From the brilliant minds that brought us 2008’s “brilliant” remake of “Prom Night” comes another 1980s horror-film retread that should have gone straight to DVD. Nelson McCormack’s update of “The Stepfather” lacks the original film’s creativity and satirical tone, and that’s just the tip of the iceberg. While this new “Stepfather” is ostensibly a tale about the disconnect and tension between stepfather and stepfamily, the bigger conflict arises between the film’s interesting premise and its completely dull, illogical, lifeless execution.

Actor Dylan Walsh, who plays an interesting kind of slasher in FX’s “Nip/Tuck,” stars as the titular stepfather, David Harris, whose M.O. is hooking up with divorcees and widows in hopes of creating his idealized, perfect family. However, at the first sign of domestic trouble, he vents his frustration by killing the adopted family that has disappointed him. Overall, not a terrible premise. The problem arises in that all of this is revealed in the first five minutes.

And those first five minutes might just be the best five minutes this film has to offer: It’s a very unconventional Christmas scene, in which the wrapping paper remains intact, while the recipients get torn apart. The film suffers from revealing too much too fast, and as Harris moves on to his next family – the family that absorbs the majority of the film’s screen time – we already know what’s coming.

But even then, is the film completely unsalvageable? After all, “American Psycho” reveals very early on that its protagonist is fucked up beyond belief, yet it still manages to hold the viewers interest by shifting the focus to the character’s psychology and using satire to shed light on his motivations. But then again, “American Psycho” was crafted by a competent writer and a competent director, something this film sorely lacks.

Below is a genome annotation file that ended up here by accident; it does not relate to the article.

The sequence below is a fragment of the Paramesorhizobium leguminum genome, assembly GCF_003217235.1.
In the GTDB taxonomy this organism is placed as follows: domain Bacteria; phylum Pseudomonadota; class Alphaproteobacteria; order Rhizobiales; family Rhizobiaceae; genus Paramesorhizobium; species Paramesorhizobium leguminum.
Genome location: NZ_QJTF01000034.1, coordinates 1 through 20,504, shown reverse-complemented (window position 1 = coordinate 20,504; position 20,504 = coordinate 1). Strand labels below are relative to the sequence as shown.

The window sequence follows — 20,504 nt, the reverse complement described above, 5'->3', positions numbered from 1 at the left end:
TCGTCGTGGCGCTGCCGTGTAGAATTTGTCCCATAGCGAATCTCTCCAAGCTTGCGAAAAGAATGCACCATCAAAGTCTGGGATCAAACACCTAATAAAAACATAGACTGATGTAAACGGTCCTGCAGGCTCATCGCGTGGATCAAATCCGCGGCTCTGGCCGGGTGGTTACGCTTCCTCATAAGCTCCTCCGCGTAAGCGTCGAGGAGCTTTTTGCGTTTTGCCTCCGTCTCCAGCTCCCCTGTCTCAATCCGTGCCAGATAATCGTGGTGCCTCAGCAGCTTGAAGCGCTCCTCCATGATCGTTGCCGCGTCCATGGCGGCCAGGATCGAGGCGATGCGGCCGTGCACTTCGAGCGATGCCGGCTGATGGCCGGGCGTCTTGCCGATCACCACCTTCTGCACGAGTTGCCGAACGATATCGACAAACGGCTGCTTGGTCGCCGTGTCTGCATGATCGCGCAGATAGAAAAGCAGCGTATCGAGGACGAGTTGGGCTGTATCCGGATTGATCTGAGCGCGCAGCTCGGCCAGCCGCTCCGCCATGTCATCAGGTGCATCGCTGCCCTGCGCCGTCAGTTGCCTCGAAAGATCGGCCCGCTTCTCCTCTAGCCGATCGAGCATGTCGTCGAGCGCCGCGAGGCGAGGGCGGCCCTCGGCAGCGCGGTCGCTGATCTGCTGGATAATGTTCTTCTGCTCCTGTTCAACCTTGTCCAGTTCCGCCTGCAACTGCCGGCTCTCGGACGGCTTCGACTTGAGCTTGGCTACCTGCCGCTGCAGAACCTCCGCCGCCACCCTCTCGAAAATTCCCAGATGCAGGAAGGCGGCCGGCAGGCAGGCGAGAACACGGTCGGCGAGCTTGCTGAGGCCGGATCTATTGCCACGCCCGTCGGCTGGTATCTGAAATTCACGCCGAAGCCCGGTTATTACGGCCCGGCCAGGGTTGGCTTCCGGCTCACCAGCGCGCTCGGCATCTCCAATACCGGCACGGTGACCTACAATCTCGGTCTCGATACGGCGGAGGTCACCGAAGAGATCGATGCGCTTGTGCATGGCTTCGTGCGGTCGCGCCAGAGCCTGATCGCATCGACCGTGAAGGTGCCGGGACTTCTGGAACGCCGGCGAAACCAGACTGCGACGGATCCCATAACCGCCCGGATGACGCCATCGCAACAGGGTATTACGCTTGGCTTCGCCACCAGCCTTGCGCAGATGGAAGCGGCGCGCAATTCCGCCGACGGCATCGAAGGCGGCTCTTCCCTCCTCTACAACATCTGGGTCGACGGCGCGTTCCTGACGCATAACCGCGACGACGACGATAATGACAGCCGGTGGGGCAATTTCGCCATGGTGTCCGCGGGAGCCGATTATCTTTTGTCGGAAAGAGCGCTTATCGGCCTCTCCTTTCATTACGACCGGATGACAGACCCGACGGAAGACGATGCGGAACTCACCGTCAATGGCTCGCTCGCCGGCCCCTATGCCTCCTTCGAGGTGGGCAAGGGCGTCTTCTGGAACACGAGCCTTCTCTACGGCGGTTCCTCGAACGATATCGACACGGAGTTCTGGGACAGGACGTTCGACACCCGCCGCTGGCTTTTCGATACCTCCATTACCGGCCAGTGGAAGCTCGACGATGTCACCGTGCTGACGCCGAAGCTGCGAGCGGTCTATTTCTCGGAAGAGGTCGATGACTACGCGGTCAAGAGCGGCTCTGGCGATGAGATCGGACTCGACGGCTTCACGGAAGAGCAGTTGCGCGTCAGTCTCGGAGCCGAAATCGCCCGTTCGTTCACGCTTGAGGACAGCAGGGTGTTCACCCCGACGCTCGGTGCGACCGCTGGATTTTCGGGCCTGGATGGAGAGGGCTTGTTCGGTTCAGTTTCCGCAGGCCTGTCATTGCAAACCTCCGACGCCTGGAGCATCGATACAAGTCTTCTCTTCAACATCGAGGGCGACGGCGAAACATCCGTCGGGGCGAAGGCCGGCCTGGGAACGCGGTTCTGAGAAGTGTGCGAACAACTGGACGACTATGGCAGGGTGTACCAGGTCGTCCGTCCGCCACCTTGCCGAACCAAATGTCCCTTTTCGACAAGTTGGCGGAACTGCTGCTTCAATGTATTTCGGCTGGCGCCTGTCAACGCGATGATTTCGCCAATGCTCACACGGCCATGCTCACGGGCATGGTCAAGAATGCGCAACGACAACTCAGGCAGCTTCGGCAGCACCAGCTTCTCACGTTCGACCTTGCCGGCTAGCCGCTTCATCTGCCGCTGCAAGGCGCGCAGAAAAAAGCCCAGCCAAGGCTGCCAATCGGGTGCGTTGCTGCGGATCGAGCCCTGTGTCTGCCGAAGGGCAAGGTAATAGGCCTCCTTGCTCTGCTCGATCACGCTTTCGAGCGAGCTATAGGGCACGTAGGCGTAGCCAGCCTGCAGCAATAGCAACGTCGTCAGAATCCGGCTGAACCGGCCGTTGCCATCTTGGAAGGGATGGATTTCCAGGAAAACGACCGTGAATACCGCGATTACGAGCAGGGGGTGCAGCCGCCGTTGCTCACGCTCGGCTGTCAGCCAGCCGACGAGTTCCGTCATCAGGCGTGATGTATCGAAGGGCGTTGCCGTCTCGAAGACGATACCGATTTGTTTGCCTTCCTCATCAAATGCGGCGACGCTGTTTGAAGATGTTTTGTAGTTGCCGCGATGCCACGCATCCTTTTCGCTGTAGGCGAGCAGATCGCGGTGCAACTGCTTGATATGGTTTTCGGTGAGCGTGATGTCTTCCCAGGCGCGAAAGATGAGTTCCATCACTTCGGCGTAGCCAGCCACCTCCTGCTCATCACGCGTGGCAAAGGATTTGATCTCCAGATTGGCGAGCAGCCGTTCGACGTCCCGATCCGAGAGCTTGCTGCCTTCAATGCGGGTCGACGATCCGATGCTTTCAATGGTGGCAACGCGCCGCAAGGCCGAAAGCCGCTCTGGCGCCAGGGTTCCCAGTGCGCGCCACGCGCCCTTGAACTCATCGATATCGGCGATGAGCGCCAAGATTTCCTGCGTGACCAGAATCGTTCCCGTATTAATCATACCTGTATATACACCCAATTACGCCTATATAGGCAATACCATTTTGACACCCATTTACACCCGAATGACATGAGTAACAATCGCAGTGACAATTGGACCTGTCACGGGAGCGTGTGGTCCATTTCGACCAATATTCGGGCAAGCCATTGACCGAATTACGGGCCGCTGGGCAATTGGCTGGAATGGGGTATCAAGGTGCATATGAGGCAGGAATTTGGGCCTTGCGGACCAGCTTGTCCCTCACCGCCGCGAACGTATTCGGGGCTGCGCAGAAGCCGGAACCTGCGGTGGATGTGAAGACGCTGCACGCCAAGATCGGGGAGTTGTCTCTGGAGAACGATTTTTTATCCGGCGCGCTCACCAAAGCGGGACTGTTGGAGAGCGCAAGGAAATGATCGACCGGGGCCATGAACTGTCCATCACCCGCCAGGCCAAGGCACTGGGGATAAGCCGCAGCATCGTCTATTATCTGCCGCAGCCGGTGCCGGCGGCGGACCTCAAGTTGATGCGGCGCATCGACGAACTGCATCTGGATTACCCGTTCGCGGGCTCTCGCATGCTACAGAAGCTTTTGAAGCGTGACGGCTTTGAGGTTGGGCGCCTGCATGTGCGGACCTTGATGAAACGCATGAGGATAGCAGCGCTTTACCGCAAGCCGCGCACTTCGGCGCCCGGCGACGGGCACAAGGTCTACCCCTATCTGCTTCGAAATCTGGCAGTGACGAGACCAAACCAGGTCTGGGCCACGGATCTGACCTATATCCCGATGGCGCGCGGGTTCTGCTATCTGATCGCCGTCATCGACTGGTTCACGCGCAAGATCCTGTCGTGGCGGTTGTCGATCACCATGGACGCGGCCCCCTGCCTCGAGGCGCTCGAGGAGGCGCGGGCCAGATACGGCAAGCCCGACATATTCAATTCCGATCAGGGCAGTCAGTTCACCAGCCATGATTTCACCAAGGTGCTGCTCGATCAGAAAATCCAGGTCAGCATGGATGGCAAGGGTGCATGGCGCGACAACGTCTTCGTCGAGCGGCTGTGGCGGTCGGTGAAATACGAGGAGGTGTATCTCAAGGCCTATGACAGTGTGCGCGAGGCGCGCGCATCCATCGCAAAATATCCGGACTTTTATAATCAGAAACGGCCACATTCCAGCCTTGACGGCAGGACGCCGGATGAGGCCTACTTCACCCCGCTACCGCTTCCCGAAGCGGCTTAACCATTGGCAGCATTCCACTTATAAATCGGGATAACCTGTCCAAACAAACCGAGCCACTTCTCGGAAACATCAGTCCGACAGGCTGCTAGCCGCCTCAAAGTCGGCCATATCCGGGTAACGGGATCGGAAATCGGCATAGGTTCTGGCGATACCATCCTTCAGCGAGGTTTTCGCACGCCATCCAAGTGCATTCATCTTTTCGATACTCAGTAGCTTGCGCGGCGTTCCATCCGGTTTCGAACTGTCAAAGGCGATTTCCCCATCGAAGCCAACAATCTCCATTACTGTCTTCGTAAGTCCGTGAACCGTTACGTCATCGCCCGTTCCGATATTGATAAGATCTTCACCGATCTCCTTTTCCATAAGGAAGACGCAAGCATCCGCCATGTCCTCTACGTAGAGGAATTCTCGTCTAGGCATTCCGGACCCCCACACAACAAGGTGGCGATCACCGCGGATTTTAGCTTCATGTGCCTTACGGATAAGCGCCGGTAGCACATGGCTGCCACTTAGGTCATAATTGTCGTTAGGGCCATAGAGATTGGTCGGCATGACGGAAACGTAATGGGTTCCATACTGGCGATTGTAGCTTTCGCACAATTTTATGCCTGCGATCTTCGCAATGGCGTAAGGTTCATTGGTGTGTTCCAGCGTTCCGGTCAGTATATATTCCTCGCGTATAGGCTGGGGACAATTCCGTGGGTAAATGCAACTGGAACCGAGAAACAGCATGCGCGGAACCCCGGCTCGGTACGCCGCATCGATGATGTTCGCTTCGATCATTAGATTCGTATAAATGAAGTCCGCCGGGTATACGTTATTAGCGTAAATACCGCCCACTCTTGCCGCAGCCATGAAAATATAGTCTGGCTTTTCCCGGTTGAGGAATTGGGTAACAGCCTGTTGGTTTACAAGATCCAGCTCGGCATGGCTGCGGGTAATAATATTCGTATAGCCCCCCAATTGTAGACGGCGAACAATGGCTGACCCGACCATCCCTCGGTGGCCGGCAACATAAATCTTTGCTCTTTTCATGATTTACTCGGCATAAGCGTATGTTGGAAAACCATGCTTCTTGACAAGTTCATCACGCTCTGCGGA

Instead, “The Stepfather” still tries to pretend that it has secrets and surprises for us. It neglects the interesting aspects of Harris’s character in favor of plot “twists” that have already been spelled out. It tries to play like a thriller, when it would have been more effective as a character study.

This isn’t even the kind of film that’s so bad it’s good: Its stubborn mediocrity will not make this film a cult classic like the film it was based on. In exploiting a preexisting story for financial gain in a popular film genre, the producers have succeeded in giving us the bare minimum, nothing deplorably bad, but also nothing really – or even remotely – worthwhile. To put it in I.V. terms, “The Stepfather” is like the last shot before a blackout: It’ll go down but don’t expect to remember it.